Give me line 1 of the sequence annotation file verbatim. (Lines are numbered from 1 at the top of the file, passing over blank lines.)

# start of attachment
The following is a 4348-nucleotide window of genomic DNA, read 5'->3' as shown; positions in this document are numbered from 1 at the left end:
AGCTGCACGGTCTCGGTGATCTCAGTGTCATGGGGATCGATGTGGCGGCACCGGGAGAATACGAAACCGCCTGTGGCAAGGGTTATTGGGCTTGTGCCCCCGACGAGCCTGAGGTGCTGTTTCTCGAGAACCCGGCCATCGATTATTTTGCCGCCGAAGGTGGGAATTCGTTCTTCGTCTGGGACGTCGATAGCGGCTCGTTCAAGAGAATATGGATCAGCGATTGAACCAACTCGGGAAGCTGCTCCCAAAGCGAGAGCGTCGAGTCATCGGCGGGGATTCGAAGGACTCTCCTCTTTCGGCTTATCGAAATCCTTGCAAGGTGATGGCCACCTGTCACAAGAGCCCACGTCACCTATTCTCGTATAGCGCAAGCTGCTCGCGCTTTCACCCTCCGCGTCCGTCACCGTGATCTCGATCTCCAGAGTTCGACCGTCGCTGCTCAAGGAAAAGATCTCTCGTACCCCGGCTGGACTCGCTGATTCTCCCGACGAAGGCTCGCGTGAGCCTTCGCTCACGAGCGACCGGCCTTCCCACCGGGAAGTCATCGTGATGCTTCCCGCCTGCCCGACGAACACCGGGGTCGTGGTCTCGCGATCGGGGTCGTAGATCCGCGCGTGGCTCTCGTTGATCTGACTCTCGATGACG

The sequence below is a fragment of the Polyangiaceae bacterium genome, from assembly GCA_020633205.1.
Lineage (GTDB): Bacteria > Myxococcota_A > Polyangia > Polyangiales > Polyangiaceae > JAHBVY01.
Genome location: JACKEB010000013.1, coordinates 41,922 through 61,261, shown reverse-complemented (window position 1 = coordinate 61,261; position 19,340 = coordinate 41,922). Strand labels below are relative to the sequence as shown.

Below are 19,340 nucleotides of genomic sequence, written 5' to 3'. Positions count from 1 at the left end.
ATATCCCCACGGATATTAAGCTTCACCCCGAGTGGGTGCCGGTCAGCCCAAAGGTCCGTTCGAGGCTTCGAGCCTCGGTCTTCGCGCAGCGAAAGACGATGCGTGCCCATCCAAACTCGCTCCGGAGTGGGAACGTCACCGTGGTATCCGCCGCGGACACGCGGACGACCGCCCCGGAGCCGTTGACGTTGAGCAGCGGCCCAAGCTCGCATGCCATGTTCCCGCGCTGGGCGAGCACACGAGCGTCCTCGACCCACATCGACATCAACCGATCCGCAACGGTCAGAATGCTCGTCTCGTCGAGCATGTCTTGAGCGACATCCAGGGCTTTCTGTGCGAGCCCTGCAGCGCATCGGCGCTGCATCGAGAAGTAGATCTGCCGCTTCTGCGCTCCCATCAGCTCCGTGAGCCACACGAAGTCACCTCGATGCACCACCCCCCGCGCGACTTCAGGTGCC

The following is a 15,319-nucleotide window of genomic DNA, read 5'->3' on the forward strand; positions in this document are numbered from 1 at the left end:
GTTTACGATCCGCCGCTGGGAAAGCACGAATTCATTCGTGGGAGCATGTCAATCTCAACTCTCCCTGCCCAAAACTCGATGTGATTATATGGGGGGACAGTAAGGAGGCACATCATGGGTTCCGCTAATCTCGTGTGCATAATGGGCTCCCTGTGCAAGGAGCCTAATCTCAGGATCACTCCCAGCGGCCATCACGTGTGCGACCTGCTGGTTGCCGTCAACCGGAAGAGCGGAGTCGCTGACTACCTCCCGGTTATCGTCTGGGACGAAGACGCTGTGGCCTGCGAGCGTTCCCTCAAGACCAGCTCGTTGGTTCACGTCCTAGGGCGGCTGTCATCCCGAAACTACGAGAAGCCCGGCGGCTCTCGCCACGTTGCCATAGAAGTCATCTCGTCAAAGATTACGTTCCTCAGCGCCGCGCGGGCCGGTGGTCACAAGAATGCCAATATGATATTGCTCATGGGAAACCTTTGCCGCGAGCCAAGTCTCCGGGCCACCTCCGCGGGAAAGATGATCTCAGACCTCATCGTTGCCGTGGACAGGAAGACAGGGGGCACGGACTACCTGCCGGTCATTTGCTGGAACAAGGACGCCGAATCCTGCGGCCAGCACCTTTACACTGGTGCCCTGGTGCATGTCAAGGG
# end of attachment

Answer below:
The following is a 4348-nucleotide window of genomic DNA, read 5'->3' as shown; positions in this document are numbered from 1 at the left end: